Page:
Gender-neutral toilets are forcing girls to skip school during periods because they feel unsafe, teachers say
Doctors and teachers have asked schools to put an end to gender-neutral washrooms to avoid any future harm to the girls
Gender-neutral toilets set up in schools have reportedly left girls feeling unsafe and put their health at risk.
Parents and teachers have warned that, during their menstruation, the girls get anxious to use the gender-neutral washrooms. Some also resort to staying back at home because they fear of being period shamed. With a slew of primary and secondary schools continuing to install gender-neutral toilets, some girls are also choosing not to urinate the entire day, which creates a high risk for infections. Some girls have stopped drinking fluids at school because they're afraid of having to urinate in the gender-neutral toilets.
The switch to gender-neutral toilets was made in order to be more inclusive towards kids who identify themselves as transgender and want to use the opposite gender's facilities. However, on Saturday, October 6, doctors and politicians ordered schools to put a stop to the gender-neutral washrooms to avoid any future harm to the girls.
Doctors and teachers who spoke to Daily Mail said some girls feel unsafe and uncomfortable using the unisex toilets. GP Tessa Katz revealed that holding in urine for a long time continuously increases the rise of girls getting UTIs. "The psychological effects of girls not feeling safe enough to use mixed-sex toilets is also concerning," Katz said.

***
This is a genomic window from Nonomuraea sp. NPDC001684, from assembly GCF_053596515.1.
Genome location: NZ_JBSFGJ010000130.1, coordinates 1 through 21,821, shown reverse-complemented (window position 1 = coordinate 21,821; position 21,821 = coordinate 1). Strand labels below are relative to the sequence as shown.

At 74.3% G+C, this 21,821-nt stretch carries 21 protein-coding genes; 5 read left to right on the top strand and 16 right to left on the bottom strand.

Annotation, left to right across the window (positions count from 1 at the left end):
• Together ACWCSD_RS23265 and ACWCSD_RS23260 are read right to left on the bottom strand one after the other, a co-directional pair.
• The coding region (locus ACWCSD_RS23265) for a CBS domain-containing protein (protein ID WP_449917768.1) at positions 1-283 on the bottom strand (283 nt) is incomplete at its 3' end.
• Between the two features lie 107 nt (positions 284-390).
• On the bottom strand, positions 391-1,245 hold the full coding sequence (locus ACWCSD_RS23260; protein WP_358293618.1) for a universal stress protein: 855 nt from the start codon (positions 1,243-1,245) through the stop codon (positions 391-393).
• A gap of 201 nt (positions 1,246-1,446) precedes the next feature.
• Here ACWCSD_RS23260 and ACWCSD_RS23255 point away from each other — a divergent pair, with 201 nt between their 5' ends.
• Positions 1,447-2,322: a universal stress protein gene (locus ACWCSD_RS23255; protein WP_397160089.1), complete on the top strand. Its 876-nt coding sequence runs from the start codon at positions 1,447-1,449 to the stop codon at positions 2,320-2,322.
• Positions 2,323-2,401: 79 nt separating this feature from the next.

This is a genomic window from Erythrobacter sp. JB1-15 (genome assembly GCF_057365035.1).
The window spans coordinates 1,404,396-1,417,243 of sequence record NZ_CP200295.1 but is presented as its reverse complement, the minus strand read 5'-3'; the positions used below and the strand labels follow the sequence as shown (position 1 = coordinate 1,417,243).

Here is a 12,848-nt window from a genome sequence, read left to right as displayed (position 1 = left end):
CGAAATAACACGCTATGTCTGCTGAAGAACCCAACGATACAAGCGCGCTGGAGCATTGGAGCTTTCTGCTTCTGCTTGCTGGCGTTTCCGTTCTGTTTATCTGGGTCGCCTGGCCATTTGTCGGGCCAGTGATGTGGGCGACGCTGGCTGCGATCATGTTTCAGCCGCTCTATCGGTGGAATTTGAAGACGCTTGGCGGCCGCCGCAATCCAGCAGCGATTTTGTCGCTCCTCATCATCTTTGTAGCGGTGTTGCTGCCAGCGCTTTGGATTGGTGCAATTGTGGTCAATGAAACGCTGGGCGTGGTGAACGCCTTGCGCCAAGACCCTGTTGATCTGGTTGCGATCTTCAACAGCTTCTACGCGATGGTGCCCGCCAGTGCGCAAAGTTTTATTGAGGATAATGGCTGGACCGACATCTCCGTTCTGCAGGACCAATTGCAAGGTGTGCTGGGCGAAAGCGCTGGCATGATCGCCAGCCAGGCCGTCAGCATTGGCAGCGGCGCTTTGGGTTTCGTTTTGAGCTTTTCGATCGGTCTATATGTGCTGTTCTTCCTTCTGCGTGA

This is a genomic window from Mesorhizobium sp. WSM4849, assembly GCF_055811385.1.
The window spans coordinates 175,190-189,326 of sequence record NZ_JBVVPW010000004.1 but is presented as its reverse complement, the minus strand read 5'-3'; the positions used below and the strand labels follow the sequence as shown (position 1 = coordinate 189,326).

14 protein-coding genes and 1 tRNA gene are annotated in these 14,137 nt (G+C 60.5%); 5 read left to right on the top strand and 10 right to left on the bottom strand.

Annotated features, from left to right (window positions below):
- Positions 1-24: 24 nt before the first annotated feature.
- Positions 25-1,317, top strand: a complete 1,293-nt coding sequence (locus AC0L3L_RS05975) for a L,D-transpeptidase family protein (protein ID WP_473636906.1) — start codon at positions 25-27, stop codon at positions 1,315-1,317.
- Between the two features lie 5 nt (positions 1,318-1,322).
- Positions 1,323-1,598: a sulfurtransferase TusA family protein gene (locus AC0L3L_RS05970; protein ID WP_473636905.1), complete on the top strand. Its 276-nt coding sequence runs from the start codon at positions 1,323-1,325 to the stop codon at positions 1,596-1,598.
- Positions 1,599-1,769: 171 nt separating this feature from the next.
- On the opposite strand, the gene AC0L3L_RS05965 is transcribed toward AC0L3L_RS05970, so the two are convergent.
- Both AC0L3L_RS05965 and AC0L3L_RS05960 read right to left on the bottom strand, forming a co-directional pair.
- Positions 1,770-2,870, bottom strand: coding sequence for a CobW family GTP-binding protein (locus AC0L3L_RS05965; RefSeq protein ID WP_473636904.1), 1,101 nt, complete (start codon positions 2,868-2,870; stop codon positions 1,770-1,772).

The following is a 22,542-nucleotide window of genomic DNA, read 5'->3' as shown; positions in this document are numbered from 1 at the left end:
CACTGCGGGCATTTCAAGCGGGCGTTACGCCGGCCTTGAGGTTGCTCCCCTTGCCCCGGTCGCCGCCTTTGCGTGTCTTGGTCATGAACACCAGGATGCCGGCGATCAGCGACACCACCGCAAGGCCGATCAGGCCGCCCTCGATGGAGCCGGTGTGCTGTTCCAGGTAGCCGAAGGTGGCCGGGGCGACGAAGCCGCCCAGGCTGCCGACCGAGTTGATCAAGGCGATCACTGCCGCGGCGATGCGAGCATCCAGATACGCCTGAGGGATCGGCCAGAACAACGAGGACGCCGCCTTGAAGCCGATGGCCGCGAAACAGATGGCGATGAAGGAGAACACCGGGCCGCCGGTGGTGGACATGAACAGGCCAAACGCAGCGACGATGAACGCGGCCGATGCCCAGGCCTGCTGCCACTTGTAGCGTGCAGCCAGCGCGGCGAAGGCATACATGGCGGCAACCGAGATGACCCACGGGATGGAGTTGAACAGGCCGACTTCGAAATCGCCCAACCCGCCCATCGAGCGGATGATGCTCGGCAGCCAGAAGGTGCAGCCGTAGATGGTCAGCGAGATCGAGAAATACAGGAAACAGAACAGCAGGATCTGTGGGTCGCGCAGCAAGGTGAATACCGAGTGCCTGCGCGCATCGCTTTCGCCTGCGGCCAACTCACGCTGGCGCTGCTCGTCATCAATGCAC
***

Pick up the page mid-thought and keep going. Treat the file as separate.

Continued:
Meanwhile, the sudden rise in gender-neutral toilets have created a backlash from most parents who claim they weren't even made aware of the change and that they weren't consulted before the schools made such changes.
The most recent implementation of unisex toilets was at Deanesfield Primary School in South Ruislip, West London. The parents whose kids go to this particular school started a petition last month against the installation of gender-neutral washrooms.
An angry mother who has two daughters aged four and eight said, "The cubicles were open at the bottom and top so older pupils can easily climb up the toilets and peer over."
Stephanie Davies-Arai from the parent campaign group Transgender Trend revealed that schools were being wrongly informed by trans activist organizations that they would be breaking laws of equality if they didn't create gender-neutral toilets. She went on to add that there are clear exemptions under the equality laws that are currently present which state that it was legal to have toilets that are single-sex.
A Deanesfield spokesperson revealed, "We will continue to support parents with any individual worries or concerns they have."
Tory MP David Davies, who has supported feminist claims that state transgender rights are overwriting the women's rights, said, "If girls are not comfortable sharing toilets with boys then schools should make provision for them, rather than saying girls have got a problem."